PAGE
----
The main species present in Australia is Trichuris discolour with T. ovis and T. globulosa being uncommon. Whipworms are white, 40–80 mm long and inhabit the blind gut (caecum) of cattle, sheep and goats. The adult body is whip-like with an anterior end that is fine and hair-like, and embedded in the wall of the large intestine while the posterior end is stout and free in the lumen of the gut. Whipworms occur occasionally in all cattle production areas of Australia.
Figure 2. A whipworm egg, Trichuris spp. Image courtesy of A.R. Walker Wikimedia Commons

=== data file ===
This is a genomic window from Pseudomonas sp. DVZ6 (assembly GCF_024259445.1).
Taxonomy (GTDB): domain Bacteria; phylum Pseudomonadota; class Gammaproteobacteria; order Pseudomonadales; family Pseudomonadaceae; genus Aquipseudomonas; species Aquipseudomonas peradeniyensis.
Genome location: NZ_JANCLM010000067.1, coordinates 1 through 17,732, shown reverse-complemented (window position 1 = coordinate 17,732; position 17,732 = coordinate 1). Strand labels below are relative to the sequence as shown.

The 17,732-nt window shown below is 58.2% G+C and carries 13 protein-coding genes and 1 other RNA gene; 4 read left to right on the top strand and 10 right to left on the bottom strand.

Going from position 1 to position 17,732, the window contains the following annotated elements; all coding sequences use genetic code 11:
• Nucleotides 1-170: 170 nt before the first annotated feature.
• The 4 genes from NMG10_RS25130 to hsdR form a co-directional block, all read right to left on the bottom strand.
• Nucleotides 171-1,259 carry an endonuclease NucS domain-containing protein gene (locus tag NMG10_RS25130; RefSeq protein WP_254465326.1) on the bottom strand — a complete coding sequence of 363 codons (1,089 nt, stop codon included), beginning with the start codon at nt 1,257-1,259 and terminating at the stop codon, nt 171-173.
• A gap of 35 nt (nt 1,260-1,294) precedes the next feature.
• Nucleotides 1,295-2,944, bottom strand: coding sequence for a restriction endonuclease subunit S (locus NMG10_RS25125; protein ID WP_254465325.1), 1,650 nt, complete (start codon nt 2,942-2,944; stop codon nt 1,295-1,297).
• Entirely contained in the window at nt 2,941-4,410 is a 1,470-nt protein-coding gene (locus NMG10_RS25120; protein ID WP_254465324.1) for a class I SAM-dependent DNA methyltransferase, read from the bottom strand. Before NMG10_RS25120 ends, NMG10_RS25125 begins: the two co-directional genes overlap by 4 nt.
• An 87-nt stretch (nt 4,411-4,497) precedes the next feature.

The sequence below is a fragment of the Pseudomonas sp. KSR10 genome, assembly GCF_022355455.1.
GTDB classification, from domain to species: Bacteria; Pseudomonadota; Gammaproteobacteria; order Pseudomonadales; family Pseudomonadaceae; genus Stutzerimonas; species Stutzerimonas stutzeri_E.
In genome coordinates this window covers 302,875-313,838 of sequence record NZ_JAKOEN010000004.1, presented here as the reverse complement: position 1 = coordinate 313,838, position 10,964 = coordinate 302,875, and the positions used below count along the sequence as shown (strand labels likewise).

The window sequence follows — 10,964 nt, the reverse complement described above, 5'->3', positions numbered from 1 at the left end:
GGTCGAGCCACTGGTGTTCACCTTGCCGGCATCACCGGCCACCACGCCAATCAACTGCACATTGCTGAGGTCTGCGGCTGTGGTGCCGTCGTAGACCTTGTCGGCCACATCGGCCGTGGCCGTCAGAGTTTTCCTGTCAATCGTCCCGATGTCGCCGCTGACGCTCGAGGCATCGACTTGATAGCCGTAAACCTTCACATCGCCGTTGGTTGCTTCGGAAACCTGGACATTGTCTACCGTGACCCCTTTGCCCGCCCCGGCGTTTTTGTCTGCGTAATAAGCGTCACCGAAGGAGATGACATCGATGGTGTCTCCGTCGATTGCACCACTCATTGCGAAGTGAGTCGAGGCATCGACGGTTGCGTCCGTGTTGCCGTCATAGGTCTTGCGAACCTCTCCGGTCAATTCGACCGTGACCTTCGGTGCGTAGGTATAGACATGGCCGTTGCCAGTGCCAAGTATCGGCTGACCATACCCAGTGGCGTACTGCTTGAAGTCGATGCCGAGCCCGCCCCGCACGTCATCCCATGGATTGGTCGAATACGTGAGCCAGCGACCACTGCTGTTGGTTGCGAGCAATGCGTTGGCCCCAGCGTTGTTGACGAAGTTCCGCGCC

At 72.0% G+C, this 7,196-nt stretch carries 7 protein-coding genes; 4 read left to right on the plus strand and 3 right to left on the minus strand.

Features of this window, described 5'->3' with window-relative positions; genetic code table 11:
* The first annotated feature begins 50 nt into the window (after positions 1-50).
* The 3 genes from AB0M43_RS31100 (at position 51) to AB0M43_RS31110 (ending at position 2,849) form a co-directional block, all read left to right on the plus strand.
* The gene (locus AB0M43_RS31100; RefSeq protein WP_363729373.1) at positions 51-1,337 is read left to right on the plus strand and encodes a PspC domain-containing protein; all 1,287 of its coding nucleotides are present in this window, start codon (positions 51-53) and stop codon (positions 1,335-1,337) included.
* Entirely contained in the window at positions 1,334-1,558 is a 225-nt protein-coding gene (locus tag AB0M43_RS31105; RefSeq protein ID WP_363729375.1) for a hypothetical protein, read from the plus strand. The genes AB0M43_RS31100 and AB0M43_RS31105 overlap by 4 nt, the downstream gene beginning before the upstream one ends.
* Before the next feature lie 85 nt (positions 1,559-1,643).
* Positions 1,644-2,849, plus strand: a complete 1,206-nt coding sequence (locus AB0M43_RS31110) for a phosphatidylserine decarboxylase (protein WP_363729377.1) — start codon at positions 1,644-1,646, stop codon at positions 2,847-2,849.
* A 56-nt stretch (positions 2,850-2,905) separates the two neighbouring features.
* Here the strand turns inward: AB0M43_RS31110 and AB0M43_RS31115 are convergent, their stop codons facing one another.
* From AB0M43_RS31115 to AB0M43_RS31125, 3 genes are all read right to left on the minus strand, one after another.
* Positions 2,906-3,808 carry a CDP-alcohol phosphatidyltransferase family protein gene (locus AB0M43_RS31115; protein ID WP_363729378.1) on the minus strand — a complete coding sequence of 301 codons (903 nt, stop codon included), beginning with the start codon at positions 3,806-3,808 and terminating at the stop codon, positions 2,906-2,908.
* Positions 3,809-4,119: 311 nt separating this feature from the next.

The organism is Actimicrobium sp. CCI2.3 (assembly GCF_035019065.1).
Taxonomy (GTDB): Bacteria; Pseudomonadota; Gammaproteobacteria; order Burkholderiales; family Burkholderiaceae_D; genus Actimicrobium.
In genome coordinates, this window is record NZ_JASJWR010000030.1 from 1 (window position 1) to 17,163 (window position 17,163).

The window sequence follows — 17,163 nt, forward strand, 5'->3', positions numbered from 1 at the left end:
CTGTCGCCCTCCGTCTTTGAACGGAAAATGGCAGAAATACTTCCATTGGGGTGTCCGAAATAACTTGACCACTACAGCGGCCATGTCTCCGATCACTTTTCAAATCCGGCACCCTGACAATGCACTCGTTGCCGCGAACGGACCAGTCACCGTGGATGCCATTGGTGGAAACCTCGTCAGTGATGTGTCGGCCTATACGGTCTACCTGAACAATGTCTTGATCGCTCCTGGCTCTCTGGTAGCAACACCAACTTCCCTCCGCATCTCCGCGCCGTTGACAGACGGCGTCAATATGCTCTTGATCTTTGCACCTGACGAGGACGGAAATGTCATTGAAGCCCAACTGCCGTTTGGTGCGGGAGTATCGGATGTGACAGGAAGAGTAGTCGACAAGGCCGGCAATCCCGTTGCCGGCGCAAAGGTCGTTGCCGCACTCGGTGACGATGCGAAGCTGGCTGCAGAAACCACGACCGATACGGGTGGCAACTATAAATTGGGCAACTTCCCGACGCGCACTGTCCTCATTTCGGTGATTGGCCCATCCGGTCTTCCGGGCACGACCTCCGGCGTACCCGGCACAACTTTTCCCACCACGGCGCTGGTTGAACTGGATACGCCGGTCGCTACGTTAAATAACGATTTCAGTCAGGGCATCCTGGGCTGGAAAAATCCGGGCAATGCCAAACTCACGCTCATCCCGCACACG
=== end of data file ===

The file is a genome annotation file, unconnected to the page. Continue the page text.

Further ecological information on worms and their control:
The blind gut (caecum).
Whipworm are considered harmless except in very heavy infections.
The characteristic eggs are found on a worm egg count (WEC) when analysing dung samples for other roundworm eggs.
Figure 1. Whipworm, Trichuris sp. Image courtesy of Mukund Madhav